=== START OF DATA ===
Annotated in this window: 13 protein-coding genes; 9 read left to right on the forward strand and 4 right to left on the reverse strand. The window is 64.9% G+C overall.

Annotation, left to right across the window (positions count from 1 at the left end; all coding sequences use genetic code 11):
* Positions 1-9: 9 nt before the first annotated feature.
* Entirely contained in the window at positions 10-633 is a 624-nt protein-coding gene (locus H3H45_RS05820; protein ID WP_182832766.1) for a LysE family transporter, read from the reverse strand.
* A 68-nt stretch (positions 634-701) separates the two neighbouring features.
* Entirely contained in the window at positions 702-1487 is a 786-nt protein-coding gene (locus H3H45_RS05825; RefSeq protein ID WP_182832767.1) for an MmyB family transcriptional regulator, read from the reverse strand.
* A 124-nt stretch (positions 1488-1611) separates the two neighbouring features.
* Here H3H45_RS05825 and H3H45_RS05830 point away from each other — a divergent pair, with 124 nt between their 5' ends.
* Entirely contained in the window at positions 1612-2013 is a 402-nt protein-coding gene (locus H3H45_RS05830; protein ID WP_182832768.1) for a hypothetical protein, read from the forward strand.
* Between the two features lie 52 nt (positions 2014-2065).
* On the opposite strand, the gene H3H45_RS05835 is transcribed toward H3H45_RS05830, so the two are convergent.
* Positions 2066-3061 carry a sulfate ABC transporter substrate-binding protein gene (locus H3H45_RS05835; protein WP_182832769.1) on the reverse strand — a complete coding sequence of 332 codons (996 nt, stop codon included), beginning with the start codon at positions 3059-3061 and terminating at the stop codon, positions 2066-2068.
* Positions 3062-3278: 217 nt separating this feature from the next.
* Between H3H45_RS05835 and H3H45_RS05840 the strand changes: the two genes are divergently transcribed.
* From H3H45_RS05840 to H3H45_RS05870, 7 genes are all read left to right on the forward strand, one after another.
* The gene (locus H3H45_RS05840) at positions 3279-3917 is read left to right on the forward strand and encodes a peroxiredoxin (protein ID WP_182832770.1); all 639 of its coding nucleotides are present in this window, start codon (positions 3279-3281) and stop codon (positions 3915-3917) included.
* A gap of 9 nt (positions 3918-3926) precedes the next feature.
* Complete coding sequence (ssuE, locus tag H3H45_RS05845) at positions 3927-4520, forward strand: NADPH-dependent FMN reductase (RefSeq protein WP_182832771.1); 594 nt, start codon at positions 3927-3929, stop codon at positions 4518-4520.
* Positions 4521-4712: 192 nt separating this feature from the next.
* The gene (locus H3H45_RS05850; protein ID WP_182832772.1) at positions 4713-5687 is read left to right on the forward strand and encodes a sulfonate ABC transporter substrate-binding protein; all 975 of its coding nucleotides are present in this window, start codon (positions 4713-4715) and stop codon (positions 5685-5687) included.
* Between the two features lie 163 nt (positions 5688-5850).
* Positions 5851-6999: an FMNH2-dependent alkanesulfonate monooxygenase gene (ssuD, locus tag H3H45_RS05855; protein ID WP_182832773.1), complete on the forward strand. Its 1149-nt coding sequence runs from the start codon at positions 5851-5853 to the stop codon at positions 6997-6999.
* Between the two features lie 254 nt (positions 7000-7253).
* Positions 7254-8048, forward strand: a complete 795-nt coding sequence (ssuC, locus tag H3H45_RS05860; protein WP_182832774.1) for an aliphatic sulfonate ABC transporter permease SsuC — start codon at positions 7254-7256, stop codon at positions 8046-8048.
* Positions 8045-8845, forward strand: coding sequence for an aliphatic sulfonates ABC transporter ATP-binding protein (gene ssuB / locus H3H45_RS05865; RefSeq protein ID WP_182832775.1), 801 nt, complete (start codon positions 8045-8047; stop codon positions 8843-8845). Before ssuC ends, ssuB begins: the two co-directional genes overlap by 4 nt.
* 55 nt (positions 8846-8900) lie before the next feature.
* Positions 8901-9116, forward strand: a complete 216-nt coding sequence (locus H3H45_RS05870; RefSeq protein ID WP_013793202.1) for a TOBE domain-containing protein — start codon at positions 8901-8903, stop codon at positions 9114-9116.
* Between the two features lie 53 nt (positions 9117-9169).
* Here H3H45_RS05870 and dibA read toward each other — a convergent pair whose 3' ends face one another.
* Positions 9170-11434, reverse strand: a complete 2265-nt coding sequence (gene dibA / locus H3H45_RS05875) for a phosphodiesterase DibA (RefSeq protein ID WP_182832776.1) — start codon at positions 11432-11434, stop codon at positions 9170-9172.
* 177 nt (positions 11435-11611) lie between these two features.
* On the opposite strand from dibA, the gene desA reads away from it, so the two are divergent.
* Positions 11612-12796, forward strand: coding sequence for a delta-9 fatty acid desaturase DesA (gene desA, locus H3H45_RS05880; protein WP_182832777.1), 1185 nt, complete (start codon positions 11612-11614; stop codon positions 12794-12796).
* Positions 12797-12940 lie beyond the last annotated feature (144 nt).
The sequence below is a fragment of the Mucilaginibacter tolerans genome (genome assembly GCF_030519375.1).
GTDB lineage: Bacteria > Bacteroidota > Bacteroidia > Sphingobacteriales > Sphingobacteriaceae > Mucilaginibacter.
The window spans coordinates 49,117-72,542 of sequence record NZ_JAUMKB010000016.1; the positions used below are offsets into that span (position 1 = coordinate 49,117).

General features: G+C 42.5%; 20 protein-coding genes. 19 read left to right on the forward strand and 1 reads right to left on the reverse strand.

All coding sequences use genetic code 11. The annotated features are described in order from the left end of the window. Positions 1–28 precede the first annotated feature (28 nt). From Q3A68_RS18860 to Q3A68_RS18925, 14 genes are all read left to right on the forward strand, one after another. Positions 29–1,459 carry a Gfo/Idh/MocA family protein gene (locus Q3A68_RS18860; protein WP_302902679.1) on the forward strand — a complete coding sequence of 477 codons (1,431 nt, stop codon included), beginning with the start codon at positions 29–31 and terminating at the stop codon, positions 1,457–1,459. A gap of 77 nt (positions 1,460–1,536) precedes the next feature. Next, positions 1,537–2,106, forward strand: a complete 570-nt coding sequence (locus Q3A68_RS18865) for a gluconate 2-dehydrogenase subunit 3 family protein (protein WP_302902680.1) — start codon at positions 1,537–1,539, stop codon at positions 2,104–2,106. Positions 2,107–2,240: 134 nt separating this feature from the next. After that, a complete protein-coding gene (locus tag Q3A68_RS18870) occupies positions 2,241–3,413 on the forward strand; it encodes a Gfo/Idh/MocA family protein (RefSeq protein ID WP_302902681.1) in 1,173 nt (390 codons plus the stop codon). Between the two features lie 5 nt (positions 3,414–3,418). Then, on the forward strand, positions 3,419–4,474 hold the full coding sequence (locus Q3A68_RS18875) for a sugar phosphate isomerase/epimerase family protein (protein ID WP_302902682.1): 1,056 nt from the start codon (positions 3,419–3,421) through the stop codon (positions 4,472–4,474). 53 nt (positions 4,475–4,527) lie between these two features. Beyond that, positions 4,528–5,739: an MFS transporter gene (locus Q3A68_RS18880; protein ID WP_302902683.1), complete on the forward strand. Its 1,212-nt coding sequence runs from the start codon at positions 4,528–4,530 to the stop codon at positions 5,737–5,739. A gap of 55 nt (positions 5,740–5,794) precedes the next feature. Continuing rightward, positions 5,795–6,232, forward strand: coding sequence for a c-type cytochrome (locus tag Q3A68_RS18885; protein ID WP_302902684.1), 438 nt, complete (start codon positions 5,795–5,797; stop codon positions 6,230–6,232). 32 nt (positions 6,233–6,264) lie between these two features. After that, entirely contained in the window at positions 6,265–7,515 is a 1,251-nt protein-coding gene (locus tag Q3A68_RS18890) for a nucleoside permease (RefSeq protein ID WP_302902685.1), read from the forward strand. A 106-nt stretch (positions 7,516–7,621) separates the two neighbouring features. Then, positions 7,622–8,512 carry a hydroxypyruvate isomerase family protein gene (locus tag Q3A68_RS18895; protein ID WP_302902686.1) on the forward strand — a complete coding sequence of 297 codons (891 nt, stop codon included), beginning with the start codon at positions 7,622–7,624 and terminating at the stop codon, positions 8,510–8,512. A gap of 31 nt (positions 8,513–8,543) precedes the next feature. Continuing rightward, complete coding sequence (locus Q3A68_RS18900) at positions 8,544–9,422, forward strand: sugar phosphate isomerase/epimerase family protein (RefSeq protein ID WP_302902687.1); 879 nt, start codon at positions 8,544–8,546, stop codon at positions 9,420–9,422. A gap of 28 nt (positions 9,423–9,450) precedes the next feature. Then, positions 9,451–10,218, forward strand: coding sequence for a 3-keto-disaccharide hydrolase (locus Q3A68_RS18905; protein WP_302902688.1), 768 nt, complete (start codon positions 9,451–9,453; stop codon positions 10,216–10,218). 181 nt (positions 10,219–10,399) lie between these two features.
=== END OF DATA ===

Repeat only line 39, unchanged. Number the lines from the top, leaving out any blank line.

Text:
All coding sequences use genetic code 11. The annotated features are described in order from the left end of the window. Positions 1–28 precede the first annotated feature (28 nt). From Q3A68_RS18860 to Q3A68_RS18925, 14 genes are all read left to right on the forward strand, one after another. Positions 29–1,459 carry a Gfo/Idh/MocA family protein gene (locus Q3A68_RS18860; protein WP_302902679.1) on the forward strand — a complete coding sequence of 477 codons (1,431 nt, stop codon included), beginning with the start codon at positions 29–31 and terminating at the stop codon, positions 1,457–1,459. A gap of 77 nt (positions 1,460–1,536) precedes the next feature. Next, positions 1,537–2,106, forward strand: a complete 570-nt coding sequence (locus Q3A68_RS18865) for a gluconate 2-dehydrogenase subunit 3 family protein (protein WP_302902680.1) — start codon at positions 1,537–1,539, stop codon at positions 2,104–2,106. Positions 2,107–2,240: 134 nt separating this feature from the next. After that, a complete protein-coding gene (locus tag Q3A68_RS18870) occupies positions 2,241–3,413 on the forward strand; it encodes a Gfo/Idh/MocA family protein (RefSeq protein ID WP_302902681.1) in 1,173 nt (390 codons plus the stop codon). Between the two features lie 5 nt (positions 3,414–3,418). Then, on the forward strand, positions 3,419–4,474 hold the full coding sequence (locus Q3A68_RS18875) for a sugar phosphate isomerase/epimerase family protein (protein ID WP_302902682.1): 1,056 nt from the start codon (positions 3,419–3,421) through the stop codon (positions 4,472–4,474). 53 nt (positions 4,475–4,527) lie between these two features. Beyond that, positions 4,528–5,739: an MFS transporter gene (locus Q3A68_RS18880; protein ID WP_302902683.1), complete on the forward strand. Its 1,212-nt coding sequence runs from the start codon at positions 4,528–4,530 to the stop codon at positions 5,737–5,739. A gap of 55 nt (positions 5,740–5,794) precedes the next feature. Continuing rightward, positions 5,795–6,232, forward strand: coding sequence for a c-type cytochrome (locus tag Q3A68_RS18885; protein ID WP_302902684.1), 438 nt, complete (start codon positions 5,795–5,797; stop codon positions 6,230–6,232). 32 nt (positions 6,233–6,264) lie between these two features. After that, entirely contained in the window at positions 6,265–7,515 is a 1,251-nt protein-coding gene (locus tag Q3A68_RS18890) for a nucleoside permease (RefSeq protein ID WP_302902685.1), read from the forward strand. A 106-nt stretch (positions 7,516–7,621) separates the two neighbouring features. Then, positions 7,622–8,512 carry a hydroxypyruvate isomerase family protein gene (locus tag Q3A68_RS18895; protein ID WP_302902686.1) on the forward strand — a complete coding sequence of 297 codons (891 nt, stop codon included), beginning with the start codon at positions 7,622–7,624 and terminating at the stop codon, positions 8,510–8,512. A gap of 31 nt (positions 8,513–8,543) precedes the next feature. Continuing rightward, complete coding sequence (locus Q3A68_RS18900) at positions 8,544–9,422, forward strand: sugar phosphate isomerase/epimerase family protein (RefSeq protein ID WP_302902687.1); 879 nt, start codon at positions 8,544–8,546, stop codon at positions 9,420–9,422. A gap of 28 nt (positions 9,423–9,450) precedes the next feature. Then, positions 9,451–10,218, forward strand: coding sequence for a 3-keto-disaccharide hydrolase (locus Q3A68_RS18905; protein WP_302902688.1), 768 nt, complete (start codon positions 9,451–9,453; stop codon positions 10,216–10,218). 181 nt (positions 10,219–10,399) lie between these two features.